The definitive, dramatic untold story of the Chernobyl nuclear power plant disaster, based on original reporting and new archival research.
When Reactor Number Four of the Chernobyl Atomic Energy Station exploded, triggering the world’s worst nuclear disaster, tens of millions of people as far as mainland Europe feared deadly contamination. Over the last thirty years, this singular industrial accident has lodged itself in the collective nightmares of the world, a symbol of progress gone mad, the costs and consequences of which remain unclear even today. Chernobyl was and has remained shorthand for the spectral horrors of radiation poisoning, for a dangerous technology slipping its leash, for ecological fragility, and for what can happen when a dishonest and careless state endangers its citizens and the entire world. The real story of the events of April 26, 1986, clouded by the secrecy and deliberate confusion created by a Soviet state that excelled in propaganda, remain in dispute, a confusion only compounded by the fear and distrust of the rest of the world.
Drawing on hundreds of hours of interviews conducted over the course of more than ten years, as well as letters, unpublished memoirs, and documents from recently declassified archives, Adam Higginbotham has written a harrowing and compelling account of how Chernobyl came to be, what went wrong, and what the disaster’s legacy means today. The result is a masterful nonfiction thriller, and the definitive account of an event that changed history: a narrative of events that is more complex, more human, and more terrifying than the Soviet myth.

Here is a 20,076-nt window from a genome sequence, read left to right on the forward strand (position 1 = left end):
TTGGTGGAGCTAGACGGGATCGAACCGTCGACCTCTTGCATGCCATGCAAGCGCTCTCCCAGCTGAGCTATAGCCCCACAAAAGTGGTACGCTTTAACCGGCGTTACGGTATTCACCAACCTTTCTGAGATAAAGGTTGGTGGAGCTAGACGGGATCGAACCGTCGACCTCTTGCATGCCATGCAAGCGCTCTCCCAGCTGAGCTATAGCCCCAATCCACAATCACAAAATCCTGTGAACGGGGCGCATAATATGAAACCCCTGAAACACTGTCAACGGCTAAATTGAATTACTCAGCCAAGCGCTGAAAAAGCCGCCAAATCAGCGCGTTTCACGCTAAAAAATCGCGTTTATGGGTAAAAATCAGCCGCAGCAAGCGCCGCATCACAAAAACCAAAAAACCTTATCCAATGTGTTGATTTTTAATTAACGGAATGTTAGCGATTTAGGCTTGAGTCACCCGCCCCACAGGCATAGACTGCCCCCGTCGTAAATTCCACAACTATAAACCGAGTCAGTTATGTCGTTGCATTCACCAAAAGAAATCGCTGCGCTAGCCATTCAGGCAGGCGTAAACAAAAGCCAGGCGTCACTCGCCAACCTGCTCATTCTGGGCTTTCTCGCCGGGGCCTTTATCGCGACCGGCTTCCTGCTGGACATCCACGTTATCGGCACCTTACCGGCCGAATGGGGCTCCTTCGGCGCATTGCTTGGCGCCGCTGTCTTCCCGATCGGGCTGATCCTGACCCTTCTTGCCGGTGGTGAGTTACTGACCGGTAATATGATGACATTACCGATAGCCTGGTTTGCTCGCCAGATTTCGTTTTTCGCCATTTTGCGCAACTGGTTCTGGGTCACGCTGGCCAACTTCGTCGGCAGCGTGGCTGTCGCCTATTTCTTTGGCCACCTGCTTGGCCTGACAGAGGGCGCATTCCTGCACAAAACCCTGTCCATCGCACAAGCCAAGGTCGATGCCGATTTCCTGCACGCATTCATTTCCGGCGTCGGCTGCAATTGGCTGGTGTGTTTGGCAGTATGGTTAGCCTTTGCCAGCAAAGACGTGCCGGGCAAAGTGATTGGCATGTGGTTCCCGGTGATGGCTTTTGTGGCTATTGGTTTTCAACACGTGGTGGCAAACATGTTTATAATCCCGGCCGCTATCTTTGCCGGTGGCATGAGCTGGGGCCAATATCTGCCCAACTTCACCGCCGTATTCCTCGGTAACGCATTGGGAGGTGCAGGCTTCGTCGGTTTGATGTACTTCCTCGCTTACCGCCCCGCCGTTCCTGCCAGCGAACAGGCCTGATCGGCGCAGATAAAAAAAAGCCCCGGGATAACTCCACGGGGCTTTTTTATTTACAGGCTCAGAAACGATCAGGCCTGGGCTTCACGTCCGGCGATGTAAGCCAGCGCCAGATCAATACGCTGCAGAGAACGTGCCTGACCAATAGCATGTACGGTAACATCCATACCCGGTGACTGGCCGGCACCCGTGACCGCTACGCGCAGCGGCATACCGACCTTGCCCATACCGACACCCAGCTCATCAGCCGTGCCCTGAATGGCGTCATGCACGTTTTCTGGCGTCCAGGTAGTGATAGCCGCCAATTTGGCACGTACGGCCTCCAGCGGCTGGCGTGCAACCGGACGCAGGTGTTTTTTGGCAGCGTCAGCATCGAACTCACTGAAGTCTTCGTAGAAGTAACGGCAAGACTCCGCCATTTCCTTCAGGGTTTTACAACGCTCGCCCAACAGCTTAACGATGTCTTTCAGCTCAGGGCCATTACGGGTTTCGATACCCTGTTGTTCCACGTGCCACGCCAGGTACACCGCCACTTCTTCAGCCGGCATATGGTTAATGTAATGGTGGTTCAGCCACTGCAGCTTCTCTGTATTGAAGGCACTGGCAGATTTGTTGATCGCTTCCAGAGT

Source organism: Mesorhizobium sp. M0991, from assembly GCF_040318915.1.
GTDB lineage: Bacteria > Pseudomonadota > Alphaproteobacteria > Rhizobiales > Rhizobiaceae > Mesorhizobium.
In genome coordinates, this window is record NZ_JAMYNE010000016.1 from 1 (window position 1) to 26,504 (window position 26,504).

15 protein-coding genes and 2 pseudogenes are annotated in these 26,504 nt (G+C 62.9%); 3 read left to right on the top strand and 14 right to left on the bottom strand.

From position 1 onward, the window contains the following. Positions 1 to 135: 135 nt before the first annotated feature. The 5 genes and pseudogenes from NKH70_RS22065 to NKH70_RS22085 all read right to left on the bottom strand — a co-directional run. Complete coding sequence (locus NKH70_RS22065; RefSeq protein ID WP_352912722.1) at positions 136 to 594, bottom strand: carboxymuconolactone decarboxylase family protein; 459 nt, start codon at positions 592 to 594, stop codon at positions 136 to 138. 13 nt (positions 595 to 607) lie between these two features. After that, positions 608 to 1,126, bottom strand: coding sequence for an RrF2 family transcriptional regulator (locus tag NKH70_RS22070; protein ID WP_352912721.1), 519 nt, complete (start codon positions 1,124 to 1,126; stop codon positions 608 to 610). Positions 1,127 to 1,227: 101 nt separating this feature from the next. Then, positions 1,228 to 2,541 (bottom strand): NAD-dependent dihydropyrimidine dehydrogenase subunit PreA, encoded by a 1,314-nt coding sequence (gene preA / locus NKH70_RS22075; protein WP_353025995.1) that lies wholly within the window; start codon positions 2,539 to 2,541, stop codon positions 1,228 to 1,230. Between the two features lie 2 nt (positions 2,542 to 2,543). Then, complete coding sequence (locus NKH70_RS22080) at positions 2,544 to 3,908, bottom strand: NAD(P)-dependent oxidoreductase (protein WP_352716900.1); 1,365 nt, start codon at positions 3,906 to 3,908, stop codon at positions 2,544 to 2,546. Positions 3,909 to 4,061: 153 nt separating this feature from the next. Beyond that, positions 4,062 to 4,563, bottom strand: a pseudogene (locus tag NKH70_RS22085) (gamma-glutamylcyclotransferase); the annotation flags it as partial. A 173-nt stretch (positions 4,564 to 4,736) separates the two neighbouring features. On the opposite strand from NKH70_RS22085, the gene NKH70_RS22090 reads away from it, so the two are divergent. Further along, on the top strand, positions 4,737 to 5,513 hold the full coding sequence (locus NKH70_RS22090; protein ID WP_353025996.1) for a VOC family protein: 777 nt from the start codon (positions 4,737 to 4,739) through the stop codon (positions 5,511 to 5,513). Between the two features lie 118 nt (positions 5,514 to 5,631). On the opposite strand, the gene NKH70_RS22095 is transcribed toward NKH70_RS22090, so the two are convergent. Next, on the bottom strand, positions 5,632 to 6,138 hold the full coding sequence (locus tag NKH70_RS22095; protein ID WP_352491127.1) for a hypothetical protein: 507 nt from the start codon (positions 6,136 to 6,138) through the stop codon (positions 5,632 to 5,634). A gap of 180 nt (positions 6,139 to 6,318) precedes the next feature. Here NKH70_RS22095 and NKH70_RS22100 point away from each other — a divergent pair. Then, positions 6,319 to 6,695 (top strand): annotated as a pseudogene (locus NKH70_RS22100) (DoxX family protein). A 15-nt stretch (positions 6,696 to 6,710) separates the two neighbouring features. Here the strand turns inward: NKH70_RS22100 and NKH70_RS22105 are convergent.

A chronicle of astonishing heroics and maddening incompetence, a study of the promise of science and also its potential to lure us into hubris and danger, Midnight in Chernobyl recreates the story of Chernobyl in vivid and astonishing detail. This masterful work of narrative history brings Chernobyl to life through the eyes of the men and women who witnessed it firsthand, revealing the contours of the disaster with unrivalled fidelity and immediacy. From the ambitious young director who first envisioned the plant in a snow-covered field in rural Ukraine, to the control room engineers who unwittingly prompted its destruction; from the city officials and government ministers who oversaw the evacuation and clean up, to the ordinary citizens who struggled through it all to keep themselves and their families safe: the men and women of this book confront an enemy that’s as terrifying as it is invisible, creating an indelible portrait of the last days of the Soviet Union, and how those who lived through it endured one of the greatest disasters of the twentieth century. This is a story of human resilience and ingenuity, and the lessons learned when mankind seeks to bend the natural world to his will—lessons which, in the face of climate change and other threats—remain not just vital but necessary.